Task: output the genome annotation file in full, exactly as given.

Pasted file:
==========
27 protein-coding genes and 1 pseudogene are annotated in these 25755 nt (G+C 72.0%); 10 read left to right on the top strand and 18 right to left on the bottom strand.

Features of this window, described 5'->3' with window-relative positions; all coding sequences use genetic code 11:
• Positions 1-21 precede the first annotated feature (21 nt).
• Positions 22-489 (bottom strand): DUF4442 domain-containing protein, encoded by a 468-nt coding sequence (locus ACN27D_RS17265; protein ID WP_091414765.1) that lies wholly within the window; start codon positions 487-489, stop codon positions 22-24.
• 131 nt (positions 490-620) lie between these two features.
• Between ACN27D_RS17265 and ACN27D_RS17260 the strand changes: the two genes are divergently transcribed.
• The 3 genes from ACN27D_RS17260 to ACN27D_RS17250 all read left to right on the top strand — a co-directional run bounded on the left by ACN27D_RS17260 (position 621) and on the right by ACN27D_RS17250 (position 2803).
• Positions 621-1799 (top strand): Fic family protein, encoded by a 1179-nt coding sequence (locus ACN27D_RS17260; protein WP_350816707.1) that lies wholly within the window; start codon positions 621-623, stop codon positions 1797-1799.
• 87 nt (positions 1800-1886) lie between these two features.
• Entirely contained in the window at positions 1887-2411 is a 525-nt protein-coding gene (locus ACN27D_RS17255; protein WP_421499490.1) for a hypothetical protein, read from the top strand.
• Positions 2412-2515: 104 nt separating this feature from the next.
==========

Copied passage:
27 protein-coding genes and 1 pseudogene are annotated in these 25755 nt (G+C 72.0%); 10 read left to right on the top strand and 18 right to left on the bottom strand.

Features of this window, described 5'->3' with window-relative positions; all coding sequences use genetic code 11:
• Positions 1-21 precede the first annotated feature (21 nt).
• Positions 22-489 (bottom strand): DUF4442 domain-containing protein, encoded by a 468-nt coding sequence (locus ACN27D_RS17265; protein ID WP_091414765.1) that lies wholly within the window; start codon positions 487-489, stop codon positions 22-24.
• 131 nt (positions 490-620) lie between these two features.
• Between ACN27D_RS17265 and ACN27D_RS17260 the strand changes: the two genes are divergently transcribed.
• The 3 genes from ACN27D_RS17260 to ACN27D_RS17250 all read left to right on the top strand — a co-directional run bounded on the left by ACN27D_RS17260 (position 621) and on the right by ACN27D_RS17250 (position 2803).
• Positions 621-1799 (top strand): Fic family protein, encoded by a 1179-nt coding sequence (locus ACN27D_RS17260; protein WP_350816707.1) that lies wholly within the window; start codon positions 621-623, stop codon positions 1797-1799.
• 87 nt (positions 1800-1886) lie between these two features.
• Entirely contained in the window at positions 1887-2411 is a 525-nt protein-coding gene (locus ACN27D_RS17255; protein WP_421499490.1) for a hypothetical protein, read from the top strand.
• Positions 2412-2515: 104 nt separating this feature from the next.